Chicken Wings Are The Cheapest They’ve Been In 9 Years Because No One Is Watching Sports

buffalo wing surplus


Not sure what to eat for dinner this weekend? Just wing it. Literally.

The two biggest sporting events of the year for buffalo wing consumption are the Super Bowl and during March Madness.

The coronavirus caused the cancellation of the NCAA tournament bringing on a surplus of buffalo wings across the country.

With much of the world in a lockdown, ordering buffalo wings isn’t a top priority, and the price of a pound of wings is the cheapest it’s been since 2011.

According to data from the U.S. Agriculture Department, chicken wings sold for close to $2 per pound the weekend of the Super Bowl. Wings are no going for half that price, roughly around $1.08 in most places.

The Washington Post is reporting that poultry producers sold 1.24 million pounds of wings the week the tournament was supposed to start.

Last week, poultry peddlers sold 433,000 pounds.

“The major wing chains that should be hot this time of year are closed,” explains Will Sawyer, lead animal protein economist at CoBank. “The food service side of things, they probably still have wings they bought weeks ago getting ready for March Madness and for people to come watch the games, but they’re not selling them.”

So what’s going to happen to all of the wings that never made it to your favorite bar? Most likely, they’ll end up in the freezer section of your grocery store.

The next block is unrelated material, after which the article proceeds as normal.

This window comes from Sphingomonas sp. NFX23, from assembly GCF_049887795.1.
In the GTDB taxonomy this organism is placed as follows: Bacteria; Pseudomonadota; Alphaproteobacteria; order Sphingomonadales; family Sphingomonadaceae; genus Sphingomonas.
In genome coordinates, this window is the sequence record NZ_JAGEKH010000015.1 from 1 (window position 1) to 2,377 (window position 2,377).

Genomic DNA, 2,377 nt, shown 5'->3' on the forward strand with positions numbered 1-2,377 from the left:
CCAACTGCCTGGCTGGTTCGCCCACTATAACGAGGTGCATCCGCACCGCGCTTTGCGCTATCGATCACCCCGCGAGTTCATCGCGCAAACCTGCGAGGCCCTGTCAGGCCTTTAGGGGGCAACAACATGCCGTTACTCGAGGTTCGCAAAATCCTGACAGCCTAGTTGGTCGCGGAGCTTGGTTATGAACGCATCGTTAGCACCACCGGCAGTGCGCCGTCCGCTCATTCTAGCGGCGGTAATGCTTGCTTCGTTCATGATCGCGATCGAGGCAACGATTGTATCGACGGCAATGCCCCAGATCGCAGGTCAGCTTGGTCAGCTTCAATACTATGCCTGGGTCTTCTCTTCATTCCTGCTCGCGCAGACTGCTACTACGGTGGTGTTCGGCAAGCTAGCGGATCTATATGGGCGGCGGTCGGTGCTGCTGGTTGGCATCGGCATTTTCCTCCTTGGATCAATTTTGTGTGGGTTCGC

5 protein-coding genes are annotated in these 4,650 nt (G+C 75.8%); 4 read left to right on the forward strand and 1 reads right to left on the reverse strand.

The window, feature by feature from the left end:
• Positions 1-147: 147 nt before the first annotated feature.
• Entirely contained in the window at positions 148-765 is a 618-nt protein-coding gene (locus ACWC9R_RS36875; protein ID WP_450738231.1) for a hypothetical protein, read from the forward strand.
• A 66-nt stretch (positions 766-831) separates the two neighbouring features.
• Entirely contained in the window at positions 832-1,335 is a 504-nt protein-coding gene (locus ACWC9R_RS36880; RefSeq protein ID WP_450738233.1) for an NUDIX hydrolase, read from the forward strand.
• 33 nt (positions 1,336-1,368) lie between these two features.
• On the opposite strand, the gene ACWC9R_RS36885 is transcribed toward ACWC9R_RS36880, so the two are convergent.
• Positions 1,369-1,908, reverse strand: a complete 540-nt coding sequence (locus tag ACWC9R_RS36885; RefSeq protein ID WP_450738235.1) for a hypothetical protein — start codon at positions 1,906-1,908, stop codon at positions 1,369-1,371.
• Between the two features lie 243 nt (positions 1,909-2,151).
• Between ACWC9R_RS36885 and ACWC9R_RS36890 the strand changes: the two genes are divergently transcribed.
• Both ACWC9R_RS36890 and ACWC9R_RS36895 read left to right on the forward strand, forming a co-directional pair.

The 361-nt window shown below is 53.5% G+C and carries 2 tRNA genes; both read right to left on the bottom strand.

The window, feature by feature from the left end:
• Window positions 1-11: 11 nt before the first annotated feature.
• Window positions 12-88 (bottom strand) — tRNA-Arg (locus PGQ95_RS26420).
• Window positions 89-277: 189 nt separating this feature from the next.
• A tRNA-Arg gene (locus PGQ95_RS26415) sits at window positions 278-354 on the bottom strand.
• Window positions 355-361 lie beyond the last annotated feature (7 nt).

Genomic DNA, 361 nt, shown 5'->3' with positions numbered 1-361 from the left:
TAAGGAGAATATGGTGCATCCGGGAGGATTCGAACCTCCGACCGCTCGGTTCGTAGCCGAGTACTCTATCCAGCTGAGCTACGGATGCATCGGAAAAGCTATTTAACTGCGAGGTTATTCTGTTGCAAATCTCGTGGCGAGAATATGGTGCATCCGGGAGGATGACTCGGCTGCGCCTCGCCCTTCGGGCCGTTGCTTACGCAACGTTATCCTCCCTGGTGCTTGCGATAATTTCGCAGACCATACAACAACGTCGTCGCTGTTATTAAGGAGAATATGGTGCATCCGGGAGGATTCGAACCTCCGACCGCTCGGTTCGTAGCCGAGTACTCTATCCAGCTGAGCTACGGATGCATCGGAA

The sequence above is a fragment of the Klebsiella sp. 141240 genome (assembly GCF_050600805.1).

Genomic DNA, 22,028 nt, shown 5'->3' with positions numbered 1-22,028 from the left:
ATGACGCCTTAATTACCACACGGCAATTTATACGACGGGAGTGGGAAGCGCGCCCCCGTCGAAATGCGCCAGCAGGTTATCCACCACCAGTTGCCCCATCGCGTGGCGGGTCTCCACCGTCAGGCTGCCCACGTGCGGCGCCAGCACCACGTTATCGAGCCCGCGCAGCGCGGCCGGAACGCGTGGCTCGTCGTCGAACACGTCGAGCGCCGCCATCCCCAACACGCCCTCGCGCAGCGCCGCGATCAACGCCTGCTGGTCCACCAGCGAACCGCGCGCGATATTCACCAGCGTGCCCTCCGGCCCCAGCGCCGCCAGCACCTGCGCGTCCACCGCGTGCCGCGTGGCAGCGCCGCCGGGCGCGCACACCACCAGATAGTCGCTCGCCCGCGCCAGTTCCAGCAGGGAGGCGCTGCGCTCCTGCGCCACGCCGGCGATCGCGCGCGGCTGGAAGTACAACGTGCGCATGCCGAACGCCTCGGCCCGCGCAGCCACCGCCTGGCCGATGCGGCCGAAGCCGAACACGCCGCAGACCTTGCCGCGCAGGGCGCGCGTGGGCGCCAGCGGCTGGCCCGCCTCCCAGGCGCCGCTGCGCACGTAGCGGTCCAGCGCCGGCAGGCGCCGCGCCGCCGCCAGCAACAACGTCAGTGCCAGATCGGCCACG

Tom Super, a spokesman for the National Chicken Council, wrote in an email that suppliers were also trying to divert food, including wings, from restaurants to grocers. Other wings will be frozen.

Oosterwijk said he expects those items to be back on the market in around six months, during the middle of football season.

Fingers crossed there is a football season.

Even though the tasty little wings will be available in the freezer section of your local store, that doesn’t mean they’ll fly off the shelves. Customers didn’t even buy them at the start of the stay-at-home order.

Public health orders to slow the spread of covid-19 crashed down so quickly that consumers flocked to stores and filled their carts with protein. Chicken saw a 35-percent bump in demand, Sawyer said. But with most restaurants shuttered save for carryout orders, people are mainly eating out of their refrigerators instead of dining out. And most consumers don’t cook wings; they cook healthier and meatier cuts like breasts, tenderloins and legs.

So there’s only one thing to do – call your local wing joint and order a couple dozen for the weekend. Nothing says Easter like hot sauce and chicken parts.

The other option is slapping on a mask and gloves and heading down to the local market and making wings at home.

And if you’re looking for things to do while chomping down buffalo wings, read a break down of how the 2020 NCAA tournament might have gone down according to a simulation or watch the world’s best Call of Duty players.

[via Washington Post]